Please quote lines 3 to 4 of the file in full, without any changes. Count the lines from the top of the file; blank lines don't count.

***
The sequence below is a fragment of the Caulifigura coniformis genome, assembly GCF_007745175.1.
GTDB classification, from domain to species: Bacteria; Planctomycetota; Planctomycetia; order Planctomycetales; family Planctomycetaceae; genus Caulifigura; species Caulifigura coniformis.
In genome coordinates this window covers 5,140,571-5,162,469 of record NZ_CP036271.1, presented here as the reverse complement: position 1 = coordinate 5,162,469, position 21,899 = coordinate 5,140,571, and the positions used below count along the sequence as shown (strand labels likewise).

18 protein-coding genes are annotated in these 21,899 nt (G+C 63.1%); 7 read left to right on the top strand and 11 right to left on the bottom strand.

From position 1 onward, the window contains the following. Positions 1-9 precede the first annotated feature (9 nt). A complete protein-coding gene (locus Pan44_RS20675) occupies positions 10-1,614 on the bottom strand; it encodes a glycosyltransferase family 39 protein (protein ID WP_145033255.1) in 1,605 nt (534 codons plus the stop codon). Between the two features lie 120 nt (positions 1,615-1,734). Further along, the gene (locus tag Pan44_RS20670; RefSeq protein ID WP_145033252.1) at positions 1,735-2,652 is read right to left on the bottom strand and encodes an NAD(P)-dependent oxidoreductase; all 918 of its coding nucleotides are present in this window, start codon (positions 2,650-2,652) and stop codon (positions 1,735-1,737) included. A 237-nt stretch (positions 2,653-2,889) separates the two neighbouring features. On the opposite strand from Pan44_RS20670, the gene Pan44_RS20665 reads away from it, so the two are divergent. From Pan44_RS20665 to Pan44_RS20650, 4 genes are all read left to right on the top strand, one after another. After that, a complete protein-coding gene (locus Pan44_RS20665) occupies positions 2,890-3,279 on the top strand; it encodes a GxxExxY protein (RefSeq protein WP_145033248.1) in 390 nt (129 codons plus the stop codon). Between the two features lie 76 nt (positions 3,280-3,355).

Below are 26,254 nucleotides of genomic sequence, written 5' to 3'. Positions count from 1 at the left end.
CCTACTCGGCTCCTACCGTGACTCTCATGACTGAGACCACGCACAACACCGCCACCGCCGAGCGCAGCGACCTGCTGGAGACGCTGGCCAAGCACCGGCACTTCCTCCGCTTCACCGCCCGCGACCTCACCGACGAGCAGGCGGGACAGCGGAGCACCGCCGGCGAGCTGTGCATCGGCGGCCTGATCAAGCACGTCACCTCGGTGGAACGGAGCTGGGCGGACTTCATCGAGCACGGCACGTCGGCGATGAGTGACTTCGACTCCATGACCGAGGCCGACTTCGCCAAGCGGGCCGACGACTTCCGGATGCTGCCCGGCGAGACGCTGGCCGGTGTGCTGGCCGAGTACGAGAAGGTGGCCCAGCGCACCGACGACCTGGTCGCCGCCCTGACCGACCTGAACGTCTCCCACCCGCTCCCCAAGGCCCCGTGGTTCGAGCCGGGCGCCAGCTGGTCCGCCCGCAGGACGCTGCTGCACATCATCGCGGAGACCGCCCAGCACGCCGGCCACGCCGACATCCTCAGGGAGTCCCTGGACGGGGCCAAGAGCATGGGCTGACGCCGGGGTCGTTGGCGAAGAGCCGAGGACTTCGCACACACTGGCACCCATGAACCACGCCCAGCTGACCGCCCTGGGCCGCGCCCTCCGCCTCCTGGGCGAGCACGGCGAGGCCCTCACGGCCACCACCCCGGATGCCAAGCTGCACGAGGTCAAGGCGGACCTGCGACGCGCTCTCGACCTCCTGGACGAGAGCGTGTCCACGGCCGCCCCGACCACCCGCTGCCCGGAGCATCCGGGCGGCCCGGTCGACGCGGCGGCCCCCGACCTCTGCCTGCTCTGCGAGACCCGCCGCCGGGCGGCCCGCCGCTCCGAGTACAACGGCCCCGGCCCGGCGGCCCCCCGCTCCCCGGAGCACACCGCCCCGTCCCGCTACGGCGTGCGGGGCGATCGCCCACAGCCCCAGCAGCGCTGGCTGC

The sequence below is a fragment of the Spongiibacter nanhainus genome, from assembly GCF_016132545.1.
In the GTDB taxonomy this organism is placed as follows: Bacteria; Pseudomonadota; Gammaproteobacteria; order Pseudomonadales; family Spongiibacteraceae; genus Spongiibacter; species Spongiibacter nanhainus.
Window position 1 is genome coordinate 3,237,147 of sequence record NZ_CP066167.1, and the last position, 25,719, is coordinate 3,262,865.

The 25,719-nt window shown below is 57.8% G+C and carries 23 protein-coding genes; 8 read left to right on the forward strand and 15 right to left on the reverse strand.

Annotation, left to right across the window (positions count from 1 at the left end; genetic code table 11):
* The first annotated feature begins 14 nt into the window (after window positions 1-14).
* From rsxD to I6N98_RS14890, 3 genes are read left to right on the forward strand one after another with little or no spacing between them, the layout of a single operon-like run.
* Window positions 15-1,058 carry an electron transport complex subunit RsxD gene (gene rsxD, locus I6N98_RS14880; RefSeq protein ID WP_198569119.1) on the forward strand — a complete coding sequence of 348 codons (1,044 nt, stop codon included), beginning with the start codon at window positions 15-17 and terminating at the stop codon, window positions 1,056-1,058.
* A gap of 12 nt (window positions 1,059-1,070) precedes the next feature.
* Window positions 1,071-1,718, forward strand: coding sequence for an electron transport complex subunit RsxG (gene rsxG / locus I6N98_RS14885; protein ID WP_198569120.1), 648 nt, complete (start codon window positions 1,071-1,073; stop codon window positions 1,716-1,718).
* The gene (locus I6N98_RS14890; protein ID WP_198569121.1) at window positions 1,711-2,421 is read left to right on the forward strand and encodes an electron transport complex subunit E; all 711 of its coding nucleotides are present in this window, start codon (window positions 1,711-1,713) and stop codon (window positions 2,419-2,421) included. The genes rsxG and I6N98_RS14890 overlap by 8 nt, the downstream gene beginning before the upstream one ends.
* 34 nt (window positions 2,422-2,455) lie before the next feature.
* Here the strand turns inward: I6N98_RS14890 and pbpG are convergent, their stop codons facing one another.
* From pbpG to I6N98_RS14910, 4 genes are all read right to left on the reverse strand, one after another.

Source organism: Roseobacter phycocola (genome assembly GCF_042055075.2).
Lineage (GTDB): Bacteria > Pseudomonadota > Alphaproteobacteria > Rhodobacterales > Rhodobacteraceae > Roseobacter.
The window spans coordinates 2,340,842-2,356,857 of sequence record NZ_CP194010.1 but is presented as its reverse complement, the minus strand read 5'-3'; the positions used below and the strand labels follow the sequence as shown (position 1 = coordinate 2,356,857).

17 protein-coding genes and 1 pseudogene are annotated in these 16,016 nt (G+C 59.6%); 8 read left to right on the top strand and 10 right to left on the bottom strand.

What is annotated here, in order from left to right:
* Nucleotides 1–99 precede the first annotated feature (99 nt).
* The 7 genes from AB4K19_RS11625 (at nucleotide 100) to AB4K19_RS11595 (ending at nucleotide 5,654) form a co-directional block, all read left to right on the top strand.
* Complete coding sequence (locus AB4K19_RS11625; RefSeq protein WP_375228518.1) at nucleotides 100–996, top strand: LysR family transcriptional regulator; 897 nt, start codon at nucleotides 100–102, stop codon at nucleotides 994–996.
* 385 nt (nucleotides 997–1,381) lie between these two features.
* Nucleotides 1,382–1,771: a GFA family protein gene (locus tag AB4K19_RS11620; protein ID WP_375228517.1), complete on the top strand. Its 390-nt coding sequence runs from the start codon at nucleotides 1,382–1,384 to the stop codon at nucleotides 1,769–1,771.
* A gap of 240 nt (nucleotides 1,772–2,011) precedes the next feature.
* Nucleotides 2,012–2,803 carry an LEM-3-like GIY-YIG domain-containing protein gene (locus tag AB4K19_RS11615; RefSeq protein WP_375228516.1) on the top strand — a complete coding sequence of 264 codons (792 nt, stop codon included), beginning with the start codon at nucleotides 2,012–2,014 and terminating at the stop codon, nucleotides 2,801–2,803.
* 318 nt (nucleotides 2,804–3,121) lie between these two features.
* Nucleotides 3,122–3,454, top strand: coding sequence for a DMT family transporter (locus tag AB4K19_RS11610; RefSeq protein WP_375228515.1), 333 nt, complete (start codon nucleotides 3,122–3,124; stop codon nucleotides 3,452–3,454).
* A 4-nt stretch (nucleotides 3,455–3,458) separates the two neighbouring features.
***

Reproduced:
In genome coordinates this window covers 5,140,571-5,162,469 of record NZ_CP036271.1, presented here as the reverse complement: position 1 = coordinate 5,162,469, position 21,899 = coordinate 5,140,571, and the positions used below count along the sequence as shown (strand labels likewise).

18 protein-coding genes are annotated in these 21,899 nt (G+C 63.1%); 7 read left to right on the top strand and 11 right to left on the bottom strand.